The devotion of the Aguinaldo Masses was brought within the pale of Vatican II in 1961 by then Archbishop Julio Rosales of Cebu, the president of the Philippine Hierarchy. He requested, in the context of the new CODE OF RUBRICS, that the Aguinaldo Masses be allowed to be sung as of former times.


Today, as in the days of the missionaries, catechesis continues to be the strong point of the nine days novena of Simbang Gabi. It has continued to be the catechetical moment, when people can be together to reflect on issues or the general/daily themes that are promoted and preached in all parishes. The novena continues to express the sentiments of the people towards Mary, but more importantly, in harmony with the Advent season, Simbang Gabi has become a channel of celebration of the Mystery of the Incarnation of the Word – the Fruit of Mary’s womb.

What makes Simbang Gabi ever popular is that even non-Catholics are celebrating it.




E ven the Philippine government through the Philippine Consulate in New York city is even hosting it in the Consulate itself.


When reminded that celebrating it in the Consulate might cross the line of the Philippine Constitution, whose original Malolos Constitution of 1899, was very graphic when its Article 5 says, “The State recognizes the freedom and equality of all religions, as well as the separation of the Church and the State,” a spokeperson of the Consulate referred me to its lawyer.


When asked if the Philippine Consulate will also host other religious events of the Muslim, Jewish, Protestants, etc.  in the consulate instead of their churches, the same spokesperson, the consulate’s cultural officer, Marivic Dimaculangan, said “by all means we will also accommodate them if they so request. We have been hosting Simbang Gabi in the consulate during the last 24 years, we don’t see any reason why we would turn them away.”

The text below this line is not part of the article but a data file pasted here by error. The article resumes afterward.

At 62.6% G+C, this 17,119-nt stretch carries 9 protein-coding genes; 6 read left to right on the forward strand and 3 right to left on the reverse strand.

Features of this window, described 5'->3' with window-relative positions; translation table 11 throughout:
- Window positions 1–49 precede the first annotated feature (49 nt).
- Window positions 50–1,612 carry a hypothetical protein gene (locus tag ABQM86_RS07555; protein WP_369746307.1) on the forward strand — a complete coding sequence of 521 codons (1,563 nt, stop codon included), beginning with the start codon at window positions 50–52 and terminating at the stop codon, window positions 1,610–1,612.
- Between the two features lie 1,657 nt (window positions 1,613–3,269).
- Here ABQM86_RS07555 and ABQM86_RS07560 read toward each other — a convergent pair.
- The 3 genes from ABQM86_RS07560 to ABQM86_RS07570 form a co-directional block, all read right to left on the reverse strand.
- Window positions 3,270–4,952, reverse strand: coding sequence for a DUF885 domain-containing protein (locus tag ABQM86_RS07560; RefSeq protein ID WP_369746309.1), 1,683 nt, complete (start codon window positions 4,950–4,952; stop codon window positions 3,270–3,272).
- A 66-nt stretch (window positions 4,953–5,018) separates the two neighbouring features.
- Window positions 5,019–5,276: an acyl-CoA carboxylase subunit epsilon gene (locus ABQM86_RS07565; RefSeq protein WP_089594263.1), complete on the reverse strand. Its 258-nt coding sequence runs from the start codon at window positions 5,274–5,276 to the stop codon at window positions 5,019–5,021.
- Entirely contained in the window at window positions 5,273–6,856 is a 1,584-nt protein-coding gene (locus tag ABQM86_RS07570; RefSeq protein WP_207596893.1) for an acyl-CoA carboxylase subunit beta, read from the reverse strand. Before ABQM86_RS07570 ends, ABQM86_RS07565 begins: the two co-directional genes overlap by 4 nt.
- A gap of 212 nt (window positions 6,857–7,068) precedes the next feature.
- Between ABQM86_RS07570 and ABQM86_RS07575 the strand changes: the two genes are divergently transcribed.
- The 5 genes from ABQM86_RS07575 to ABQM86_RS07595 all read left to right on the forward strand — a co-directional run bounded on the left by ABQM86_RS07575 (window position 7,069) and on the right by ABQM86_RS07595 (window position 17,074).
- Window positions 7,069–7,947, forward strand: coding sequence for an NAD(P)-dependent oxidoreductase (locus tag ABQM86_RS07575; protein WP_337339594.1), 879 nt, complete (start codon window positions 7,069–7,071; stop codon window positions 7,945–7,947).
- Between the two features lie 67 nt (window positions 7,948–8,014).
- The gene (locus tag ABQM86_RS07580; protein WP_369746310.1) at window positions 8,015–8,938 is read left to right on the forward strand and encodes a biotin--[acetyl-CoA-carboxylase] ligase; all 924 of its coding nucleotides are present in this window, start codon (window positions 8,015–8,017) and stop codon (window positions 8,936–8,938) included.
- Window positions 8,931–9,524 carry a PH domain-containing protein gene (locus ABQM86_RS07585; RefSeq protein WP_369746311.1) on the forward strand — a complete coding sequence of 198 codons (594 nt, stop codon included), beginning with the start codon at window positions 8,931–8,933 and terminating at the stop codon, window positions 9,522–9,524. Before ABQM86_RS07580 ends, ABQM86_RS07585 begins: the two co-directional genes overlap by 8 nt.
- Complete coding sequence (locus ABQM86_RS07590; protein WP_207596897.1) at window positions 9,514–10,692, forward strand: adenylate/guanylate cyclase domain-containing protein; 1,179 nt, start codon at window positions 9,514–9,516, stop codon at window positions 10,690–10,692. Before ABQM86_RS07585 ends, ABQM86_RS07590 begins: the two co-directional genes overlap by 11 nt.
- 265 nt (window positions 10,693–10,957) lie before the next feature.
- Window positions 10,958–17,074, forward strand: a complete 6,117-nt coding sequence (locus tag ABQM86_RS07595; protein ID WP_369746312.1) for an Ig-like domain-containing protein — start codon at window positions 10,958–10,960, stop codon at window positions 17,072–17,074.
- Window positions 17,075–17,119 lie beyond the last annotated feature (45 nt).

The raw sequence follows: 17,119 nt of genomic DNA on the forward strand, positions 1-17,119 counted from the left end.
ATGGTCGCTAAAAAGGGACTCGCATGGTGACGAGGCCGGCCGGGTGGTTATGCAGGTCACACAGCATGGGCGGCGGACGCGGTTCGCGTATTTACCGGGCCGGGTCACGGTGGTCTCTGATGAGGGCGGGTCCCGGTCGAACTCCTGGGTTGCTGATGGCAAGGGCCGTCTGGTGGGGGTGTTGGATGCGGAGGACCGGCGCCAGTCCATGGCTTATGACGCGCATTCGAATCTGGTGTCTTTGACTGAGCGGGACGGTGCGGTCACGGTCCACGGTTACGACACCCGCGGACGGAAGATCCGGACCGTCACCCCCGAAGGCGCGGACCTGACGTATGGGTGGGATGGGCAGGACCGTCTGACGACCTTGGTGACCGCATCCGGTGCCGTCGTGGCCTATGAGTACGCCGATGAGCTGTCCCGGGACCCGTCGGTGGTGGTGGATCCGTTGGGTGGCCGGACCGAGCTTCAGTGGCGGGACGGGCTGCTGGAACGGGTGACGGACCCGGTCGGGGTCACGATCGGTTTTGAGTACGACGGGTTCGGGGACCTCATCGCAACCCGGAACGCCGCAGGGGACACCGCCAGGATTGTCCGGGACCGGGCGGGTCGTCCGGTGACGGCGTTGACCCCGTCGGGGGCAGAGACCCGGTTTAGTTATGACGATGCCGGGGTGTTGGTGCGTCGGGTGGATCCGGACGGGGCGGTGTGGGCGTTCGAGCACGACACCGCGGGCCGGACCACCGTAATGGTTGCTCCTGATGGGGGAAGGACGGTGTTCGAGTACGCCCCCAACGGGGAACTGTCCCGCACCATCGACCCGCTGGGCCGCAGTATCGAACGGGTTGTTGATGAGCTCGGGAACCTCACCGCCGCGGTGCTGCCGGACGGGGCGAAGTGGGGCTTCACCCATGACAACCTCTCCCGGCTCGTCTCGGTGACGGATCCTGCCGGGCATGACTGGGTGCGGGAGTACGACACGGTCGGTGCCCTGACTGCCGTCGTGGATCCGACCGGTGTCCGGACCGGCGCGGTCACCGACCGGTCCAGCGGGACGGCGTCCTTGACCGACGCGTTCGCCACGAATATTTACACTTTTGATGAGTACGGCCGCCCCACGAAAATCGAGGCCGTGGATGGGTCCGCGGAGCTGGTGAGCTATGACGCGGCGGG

It looked like Ms. Dimaculangan remembers the ordeal of the Holy Family at this time of the year when they were turned away to deliver Jesus because “there was no room in the inn.”


M erry Christmas To All! (


© opyright 2009 The Journal Group Link International. The contents provided in the JGLi may not be published, broadcast, rewritten or otherwise distributed without the prior written authority of the Journal Group Link International.


(Editor’s Note: Watch out for the upcoming outlet-oriented, subscription-based website of Journal Group Link International that guarantees originally sourced stories, features, photos, audios and videos and multi-media contents.)


Editor's Notes: The has never deleted any of the articles that it published since Day One on April 9, 2007. Here are some of the articles written for the Advent season in 2007, 2008 and 2009:


How Filipinos Reinvented Christmas

A Slanted Version of the Greatest Story Ever Told


Christmas in the Philippines (by Ella Madrigal-Wagner)


Advent Is the Expectation of Our Lord  (by Francis Fernandez)


Why Gloria and Mike Arroyo, Et Al, Perhaps Are Not Even Christians But There’s Hope for Redemption


Merry Orthodox Christmas


Pig-Ebola Now in RP and Congressmen Refuse to Accept Malacañang’s Gifts of Ham and “Queso de Ebola”


BalitaKuno (Niños Inocentes Edition)


I Am Dreaming of a White Christmas  (A Column by Jesse Jose)


MabuhayRadio’s Articles on Christmas & New Year and Welcome, Ms. Ella Madrigal-Wagner


Advent and Abortion: A Christmas Message for George W. Bush and the American People


Yes, Virginia, There Is No Santa Claus . . .


My Giddy Christmas Thoughts this Christmas (from “A Cup O’ Kapeng Barako” column of Jesse Jose)


Christmas Actually Came Early for Filipinos in Boston (by Dr. Minnie Festin-Navato in Sections / Sunday's Sermon)


The Parable of the Atheist Who Spends Christmas in Kalimantan


Talltale Signs: The NaFFAA’s Home Is Melting this Christmas


The Joy of Advent (by Francis Fernandez in Sections / Sunday's Sermon)


Inventing the "FOOD" for the World (Part II)


Readings for the Night Before, and the Evenings After, New Year (and Christmas)  (by Atty. Domingo Lira)


What the New Year Is All About . . . Is 2008 “Almageddon Time”?


"Mabuhay, Las Vegas" Radio Broadcast, January 2005, as Hosted by Bobby Reyes


Remembering the Departed Filipino Diplomats in Los Angeles

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Last Updated on Saturday, 19 December 2009 12:36